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Letters from the Heart: L

etters between Betty Blake and Will Rogers from January 1900 — a month or two after they met — are Letters from the Heart: Betty and Will Rogers, told in a one-wom- an, multi-media show written and performed by acclaimed New York actress Laurette Willis.

Willis will be performing on Friday nights July 8, 15, 22 and 29 and August 5 at 7 p.m. Tickets are $10 each and can be purchased in the museum store, 1720 West Will Rogers Blvd., or by calling 918- 343-8115 from 8 a.m. to 5 p.m. The show has appeal for all ages.

War veterans and active duty military personnel will be honored July 8 and be given free admission with a paid ticket. As part of a Blue Star Museums program, they will also be given a 10 percent dis- count in the Museum store anytime be- tween May 23 and Labor Day. Veterans and active duty military are asked to identify themselves when they reserve a ticket so they can be properly identifi ed and honored at the July 8 per- formance.

Letters between Will, his father and sisters (another girlfriend or two) and finally the Arkansas girl he met at the Oologah depot, were kept. Betty Blake, who became his bride Nov. 25, 1908, ap- parently secreted them away.

Betty proved to be a reluctant, but cer-

tainly interested girlfriend. Much of their courtship was through letters sprinkled with an occasional visit.

Letters, many reproduced in Will Rog- ers: Courtship and Correspondence, 1900-1915 by former Will Rogers Memo- rial Museum Director Dr. Reba Collins, demonstrate the tenor of his desire that Betty be more than a friend. They go from “Dear friend,” signed by “Your true friend and Injun cowboy” to “My Dear Bettie,” written two months later and signed “I am yours with love.”

During their eight years of correspon- dence, Will traveled the world. From Eng- land to Buenos Aires, Brazil, Uruguay and South Africa.

By 1906, he became more serious, sign- ing off with “By, By, my darling” and in 1907 was calling her “Dearest” and sign- ing off as “Billie.”

In the year before they married, let- ters were longer and by January 1908 he professed his undying love. By October, a letter indicates Betty has pledged her al- legiance to Will and on Nov. 11, 1908 he greeted her with “My intended wife” and “My almost wife.” Will made letter writing a true art form and the play covers their fi rst meet- ing through Will’s Wild West shows, his trek around the world and his hits on the Vaudeville circuit.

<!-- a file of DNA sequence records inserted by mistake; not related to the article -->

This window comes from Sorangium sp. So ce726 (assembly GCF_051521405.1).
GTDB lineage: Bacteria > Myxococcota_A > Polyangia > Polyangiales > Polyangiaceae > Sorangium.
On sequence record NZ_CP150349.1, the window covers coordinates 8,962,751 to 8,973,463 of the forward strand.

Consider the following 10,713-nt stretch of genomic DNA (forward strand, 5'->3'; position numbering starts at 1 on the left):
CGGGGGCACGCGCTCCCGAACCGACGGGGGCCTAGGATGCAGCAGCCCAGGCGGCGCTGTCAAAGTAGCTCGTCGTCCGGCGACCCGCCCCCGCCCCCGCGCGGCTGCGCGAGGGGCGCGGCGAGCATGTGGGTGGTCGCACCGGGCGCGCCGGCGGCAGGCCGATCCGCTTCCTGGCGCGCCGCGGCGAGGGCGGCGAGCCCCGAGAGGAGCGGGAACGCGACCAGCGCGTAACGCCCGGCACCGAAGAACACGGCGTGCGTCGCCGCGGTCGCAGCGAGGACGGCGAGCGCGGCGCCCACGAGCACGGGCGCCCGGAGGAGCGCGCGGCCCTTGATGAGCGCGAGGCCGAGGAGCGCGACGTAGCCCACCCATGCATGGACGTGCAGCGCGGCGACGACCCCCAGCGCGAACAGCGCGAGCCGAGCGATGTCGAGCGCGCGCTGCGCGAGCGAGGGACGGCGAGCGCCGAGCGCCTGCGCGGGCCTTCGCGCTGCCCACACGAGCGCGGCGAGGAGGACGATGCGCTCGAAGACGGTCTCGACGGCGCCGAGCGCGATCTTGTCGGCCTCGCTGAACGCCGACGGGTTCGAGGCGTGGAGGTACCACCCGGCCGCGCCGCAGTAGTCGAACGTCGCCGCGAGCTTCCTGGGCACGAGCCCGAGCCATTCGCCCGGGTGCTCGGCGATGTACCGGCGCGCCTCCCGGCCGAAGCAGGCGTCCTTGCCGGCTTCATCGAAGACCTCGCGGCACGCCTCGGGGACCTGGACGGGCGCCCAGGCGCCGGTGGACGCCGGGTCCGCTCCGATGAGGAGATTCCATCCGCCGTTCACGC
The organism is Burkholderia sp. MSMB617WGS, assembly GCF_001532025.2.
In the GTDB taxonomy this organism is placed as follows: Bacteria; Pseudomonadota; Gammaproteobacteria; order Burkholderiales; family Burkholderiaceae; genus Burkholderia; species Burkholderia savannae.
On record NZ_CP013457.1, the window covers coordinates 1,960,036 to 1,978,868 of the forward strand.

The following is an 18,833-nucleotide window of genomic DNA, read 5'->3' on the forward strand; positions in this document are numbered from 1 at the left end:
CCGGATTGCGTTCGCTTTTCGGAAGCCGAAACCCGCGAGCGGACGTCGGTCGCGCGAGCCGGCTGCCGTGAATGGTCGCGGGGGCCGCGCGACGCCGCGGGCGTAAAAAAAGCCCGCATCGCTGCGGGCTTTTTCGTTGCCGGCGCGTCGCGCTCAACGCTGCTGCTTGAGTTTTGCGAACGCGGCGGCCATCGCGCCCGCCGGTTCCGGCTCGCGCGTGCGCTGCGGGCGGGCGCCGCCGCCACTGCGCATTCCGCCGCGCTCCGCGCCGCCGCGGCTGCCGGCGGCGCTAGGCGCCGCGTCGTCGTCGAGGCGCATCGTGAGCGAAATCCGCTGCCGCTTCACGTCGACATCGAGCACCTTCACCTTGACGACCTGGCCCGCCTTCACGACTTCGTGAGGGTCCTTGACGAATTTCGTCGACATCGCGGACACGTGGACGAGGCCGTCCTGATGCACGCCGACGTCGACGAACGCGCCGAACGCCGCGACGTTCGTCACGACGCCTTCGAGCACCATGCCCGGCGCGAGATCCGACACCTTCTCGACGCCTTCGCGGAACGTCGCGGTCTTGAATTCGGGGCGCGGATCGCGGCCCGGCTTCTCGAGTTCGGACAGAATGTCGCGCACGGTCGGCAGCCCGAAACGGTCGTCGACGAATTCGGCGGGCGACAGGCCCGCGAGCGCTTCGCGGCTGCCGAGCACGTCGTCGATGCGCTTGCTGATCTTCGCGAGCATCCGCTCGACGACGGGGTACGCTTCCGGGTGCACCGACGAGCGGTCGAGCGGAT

Find out how he wooed and won the Serving Oklahoma for 33 years.


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Letters between Will Rogers and Betty Blake read by acclaimed artist at Will Rogers Memorial Museum

belle from Arkansas in their “Letters from the Heart.”

Original songs by Willis are enhanced by videos of vintage photos, newsreel footage, movies and rope tricks from Ropin’ Fool produced by Will Rogers. Will’s words evolve in song and words. His letters are read in his own voice (Will Rogers Memorial Museum Will Rogers interpreter Andy Hogan).

Claremore is an exceptional location for a day out with museum visits, dinner and theatre, or a pleasant drive for the theatre.

About Will Rogers Memorial Museum and Will Rogers Birthplace Ranch:

The magnificent museum of native limestone, overlooking the city of Clare- more and honoring the famed Oklahoma humorist and philosopher, was opened Nov. 4, 1938 on land donated to the state of Oklahoma by Will Rogers’ widow. The museum, also source of a vast library and archives, is filled with art, saddles, memorabilia and interactive ex- hibits including radio replays and con- tinuous playing of his motion pictures. Children can enjoy the hands-on Chil- dren’s Museum. Will, his wife, three of their children and a daughter-in-law are interred in the tomb set in a beautiful sunken garden. About 12 miles north of Claremore, on the banks of Oologah Lake sits the



Acclaimed artist Laurette Willis reads Will Rogers’ love letters to his bride.

1875 house where Will was born in a log- walled room. Goats and a burro roam the grounds, just waiting to be petted. Picnic under the trees and watch the Longhorn cattle and horses roam and chickens and ducks scatter as children romp in the shade.

Will Rogers Memorial Museum and the Will Rogers Birthplace Ranch are open 8 a.m. to 5 p.m., 365 days a year. Ad- mission is by donation. Visit the website OL WORLD’S 1ST Just load a DR®

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